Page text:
Once Every 17 Years: Cicadas at the Staten Island Museum
The Staten Island Museum may be billed as a “general interest” museum, but its exhibitions tend to hone in on specific, eclectic subject matter. Take, for instance, its current exhibit on cicadas, They’re Baaack! Return of the 17-Year Cicadas. The exhibit is an homage to one of the museum’s founders, William T. Davis—otherwise known as “the Cicada Man of Staten Island”—and boasts the largest collection of cicadas in the Americas. In the late 19th century, Davis fell in love with the insect and turned an amateur interest into a career. He became one of the world’s leading expert on cicadas, dubbing New York state’s most prevalent species Magicicada and receiving specimens from entomologists all over the world.
The Staten Island Museum’s current director of exhibits, Diana Matys, shares Davis’s enthusiasm for the insect. Though she is responsible for exhibits about the Staten Island Ferry and the museum’s venerable collection of art, she maintains that the cicada exhibit is the biggest attraction. Below, Diana dispels some myths about the creature and shares some interesting facts.
GROUPON: Let’s say I have a child who is afraid of insects. Let me be clear that I am in no way referring to myself, here…What activities would you recommend to get myself—I mean, my child—comfortable and even excited about cicadas?
DIANA MATYS: Go outside on a regular basis and look at insects up close to see that they are really interesting creatures that usually mean us no harm.
G: How should you greet a cicada should you see one in the wild?
DM: Hold your hands over your ears and bow at the waist.
G: Who are the cicadas’ natural allies? Who are their arch-nemeses?
DM: They are their own best friends, and their ally is any tree! Everything eats the periodical [cicadas], but the cicada killer wasps are [their] most dramatic enemy. These giant wasps sting and immobilize a cicada, drag it underground, lay a single wasp egg in its body [...] then the baby wasp eats [its] LIVING host as it develops.
G: Do cicadas feel fear? How do they show it?
DM: Cicadas fear nothing, which is probably why everything eats them.
G: Who would win—a cicada or a black widow?
DM: Cicadas are looking for love, not itching for a fight.
G: What might I be surprised to discover about cicadas?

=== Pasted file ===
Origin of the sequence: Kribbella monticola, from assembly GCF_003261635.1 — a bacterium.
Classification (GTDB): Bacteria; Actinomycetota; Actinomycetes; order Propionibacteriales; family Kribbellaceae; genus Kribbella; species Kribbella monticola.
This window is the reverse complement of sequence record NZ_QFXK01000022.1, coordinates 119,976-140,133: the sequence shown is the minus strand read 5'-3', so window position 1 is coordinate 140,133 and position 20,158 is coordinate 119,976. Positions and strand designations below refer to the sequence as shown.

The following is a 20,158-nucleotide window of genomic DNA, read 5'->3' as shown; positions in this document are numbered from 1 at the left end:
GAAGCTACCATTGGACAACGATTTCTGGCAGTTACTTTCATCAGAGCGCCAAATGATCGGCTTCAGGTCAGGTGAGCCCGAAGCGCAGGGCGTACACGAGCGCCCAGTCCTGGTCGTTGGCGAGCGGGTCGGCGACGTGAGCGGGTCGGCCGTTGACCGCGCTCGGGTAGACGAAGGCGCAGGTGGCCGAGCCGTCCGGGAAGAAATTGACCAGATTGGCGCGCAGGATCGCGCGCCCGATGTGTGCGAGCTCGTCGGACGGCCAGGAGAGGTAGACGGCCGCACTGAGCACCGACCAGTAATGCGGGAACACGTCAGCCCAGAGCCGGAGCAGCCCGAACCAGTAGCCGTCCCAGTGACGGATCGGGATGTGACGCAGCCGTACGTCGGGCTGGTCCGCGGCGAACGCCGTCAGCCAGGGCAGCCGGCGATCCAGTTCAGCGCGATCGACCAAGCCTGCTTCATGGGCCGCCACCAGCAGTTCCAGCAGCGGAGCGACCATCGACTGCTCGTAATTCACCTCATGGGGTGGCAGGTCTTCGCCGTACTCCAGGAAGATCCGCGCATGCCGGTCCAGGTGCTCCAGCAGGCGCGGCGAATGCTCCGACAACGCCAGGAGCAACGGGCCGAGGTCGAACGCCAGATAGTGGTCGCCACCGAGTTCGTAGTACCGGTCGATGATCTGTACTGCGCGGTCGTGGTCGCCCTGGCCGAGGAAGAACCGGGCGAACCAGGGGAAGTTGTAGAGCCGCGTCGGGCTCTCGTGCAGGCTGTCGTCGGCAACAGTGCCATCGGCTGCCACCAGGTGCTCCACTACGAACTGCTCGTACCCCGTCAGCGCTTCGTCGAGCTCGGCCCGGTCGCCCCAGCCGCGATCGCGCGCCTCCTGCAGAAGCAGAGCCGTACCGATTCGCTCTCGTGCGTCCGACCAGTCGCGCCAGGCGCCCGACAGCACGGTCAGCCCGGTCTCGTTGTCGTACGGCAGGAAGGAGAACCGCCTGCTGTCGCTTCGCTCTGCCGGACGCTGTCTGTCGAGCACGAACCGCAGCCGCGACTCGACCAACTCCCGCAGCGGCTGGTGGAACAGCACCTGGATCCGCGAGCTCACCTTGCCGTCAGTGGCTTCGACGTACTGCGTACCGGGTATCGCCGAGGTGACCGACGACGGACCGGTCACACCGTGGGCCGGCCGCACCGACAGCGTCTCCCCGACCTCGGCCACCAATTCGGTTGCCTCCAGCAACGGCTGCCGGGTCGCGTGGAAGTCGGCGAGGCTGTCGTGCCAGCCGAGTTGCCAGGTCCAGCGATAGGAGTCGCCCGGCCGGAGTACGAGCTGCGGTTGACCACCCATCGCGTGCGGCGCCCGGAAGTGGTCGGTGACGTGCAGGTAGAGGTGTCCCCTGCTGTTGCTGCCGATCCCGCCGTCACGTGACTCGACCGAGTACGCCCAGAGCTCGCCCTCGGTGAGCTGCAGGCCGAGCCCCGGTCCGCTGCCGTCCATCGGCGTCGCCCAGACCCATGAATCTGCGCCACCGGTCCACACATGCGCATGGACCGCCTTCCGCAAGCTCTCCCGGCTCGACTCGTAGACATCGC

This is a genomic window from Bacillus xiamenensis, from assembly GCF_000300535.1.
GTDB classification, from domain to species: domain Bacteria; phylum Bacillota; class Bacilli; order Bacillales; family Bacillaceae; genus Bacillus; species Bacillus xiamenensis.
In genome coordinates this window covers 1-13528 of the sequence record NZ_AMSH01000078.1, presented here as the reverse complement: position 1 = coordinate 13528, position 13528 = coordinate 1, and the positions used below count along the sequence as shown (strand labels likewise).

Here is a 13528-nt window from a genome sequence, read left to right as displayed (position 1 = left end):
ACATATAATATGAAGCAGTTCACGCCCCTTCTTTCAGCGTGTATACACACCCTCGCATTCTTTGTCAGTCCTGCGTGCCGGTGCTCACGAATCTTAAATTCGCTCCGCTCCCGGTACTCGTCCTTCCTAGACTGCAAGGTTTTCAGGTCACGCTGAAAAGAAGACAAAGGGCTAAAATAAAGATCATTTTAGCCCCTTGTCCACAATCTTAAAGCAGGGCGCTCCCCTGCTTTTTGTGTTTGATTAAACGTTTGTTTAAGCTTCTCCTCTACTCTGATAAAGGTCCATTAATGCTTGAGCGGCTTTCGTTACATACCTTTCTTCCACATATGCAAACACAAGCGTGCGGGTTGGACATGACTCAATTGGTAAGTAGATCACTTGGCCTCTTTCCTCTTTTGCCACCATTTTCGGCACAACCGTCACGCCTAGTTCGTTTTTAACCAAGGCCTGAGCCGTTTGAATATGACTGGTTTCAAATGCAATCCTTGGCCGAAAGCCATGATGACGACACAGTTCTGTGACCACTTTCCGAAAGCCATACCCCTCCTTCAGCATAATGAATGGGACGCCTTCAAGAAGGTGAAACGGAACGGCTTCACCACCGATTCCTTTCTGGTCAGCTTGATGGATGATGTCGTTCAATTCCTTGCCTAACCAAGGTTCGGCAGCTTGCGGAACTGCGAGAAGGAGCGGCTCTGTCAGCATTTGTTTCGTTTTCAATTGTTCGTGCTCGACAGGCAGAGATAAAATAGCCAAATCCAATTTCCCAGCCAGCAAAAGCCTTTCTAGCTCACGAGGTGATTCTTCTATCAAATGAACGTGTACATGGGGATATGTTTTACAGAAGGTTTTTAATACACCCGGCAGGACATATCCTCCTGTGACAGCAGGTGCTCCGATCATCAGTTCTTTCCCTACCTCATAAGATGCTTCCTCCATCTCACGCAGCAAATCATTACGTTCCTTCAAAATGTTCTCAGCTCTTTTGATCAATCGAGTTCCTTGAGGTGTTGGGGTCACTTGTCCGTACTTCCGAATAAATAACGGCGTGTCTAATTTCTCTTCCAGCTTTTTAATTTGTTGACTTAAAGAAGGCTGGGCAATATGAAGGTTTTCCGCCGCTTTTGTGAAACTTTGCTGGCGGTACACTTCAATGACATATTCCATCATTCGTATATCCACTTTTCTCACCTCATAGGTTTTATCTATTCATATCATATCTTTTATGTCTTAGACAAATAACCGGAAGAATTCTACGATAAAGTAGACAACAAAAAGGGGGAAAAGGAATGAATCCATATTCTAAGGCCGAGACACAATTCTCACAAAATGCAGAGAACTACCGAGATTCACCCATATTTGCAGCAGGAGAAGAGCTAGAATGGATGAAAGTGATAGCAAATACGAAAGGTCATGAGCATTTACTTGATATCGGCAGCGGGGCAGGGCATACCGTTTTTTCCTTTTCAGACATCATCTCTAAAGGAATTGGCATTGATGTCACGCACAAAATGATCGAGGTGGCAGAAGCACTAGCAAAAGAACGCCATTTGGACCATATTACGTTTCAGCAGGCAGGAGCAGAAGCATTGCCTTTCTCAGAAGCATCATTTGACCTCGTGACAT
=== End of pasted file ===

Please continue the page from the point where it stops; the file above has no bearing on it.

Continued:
DM: The periodical cicada is found only in North America. [These] periodical cicadas are not locusts (this is a different species known to destroy crops), but early Puritan colonists probably saw an emergence, connected them [to] the Biblical plagues, and called them “locusts”…people still use that moniker!
G: Are cicadas significant to any other cultures around the world?
DM: South of France: Good-luck symbol
Mexico: A great mariachi song! See Linda Ronstadt’s ["The Cicada/La Cigarra," from her album] Canciones de Mi Padre
China: In Chinese lore, the cicada was also associated with integrity, as the adult lives on the highest branches and was believed to subsist only on pure dew.
G: Does the cicada make an appearance in any other pieces of folklore?
DM: Aesop told a moralistic fable about preparing for the future called The Cicada and the Ant. Much later, French poet and fabulist Jean de La Fontaine (1621–1695) wrote a popular adaptation of this fable called La Cigale et La Fourmi. However, la cigale (the cicada) was often misinterpreted as a cricket or a grasshopper. The French composer Jules Massenet wrote a tragic ballet score based on this version, and many other composers have musically adapted this fable.
G: Let’s flash-forward to present day. Any other unexpected cicada stories to share?
DM: On June 1, 2011, Sparky’s Homemade Ice Cream in Columbia, Missouri, debut its first and only batch of cicada ice cream. The dead bugs were collected by employees in their backyards, de-winged, boiled, and then covered with brown sugar and milk chocolate. They were mixed into an ice-cream base of brown sugar and butter flavor. Almost as soon as the ice cream was offered to an eager public, it sold out!
G: Which goes better with cicada—red or white wine?
DM: I prefer a nice sauvignon blanc or chardonnay.
G: Are cicadas “gateway insects” into a fascination with weirder and larger bugs?
DM: Yes. An apparently normal person, once hooked on cicadas, could go onto more extreme activities, such as breeding giant silk moths in their spare time, going on insect-themed vacations, or even making a career out of working in [a] museum attic, surrounded by hundreds of thousands of preserved insects. There is no limit to the mania.
Outside of the exhibit, the Staten Island Museum will host a series of cicada hikes every Sunday in June, an outdoor NatureFest on Saturday, June 8, in Willowbrook Park, and an Earth Camp in July for kids interested in learning more. Through the museum’s citizen science project, civilians can learn how to recognize cicada songs and learn about the cicada population of Staten Island. See the exhibit’s official site and blog for more information.
Sarah is a writer and editor living in Chicago. In her free time, she teaches yoga and experiments with different hot sauces.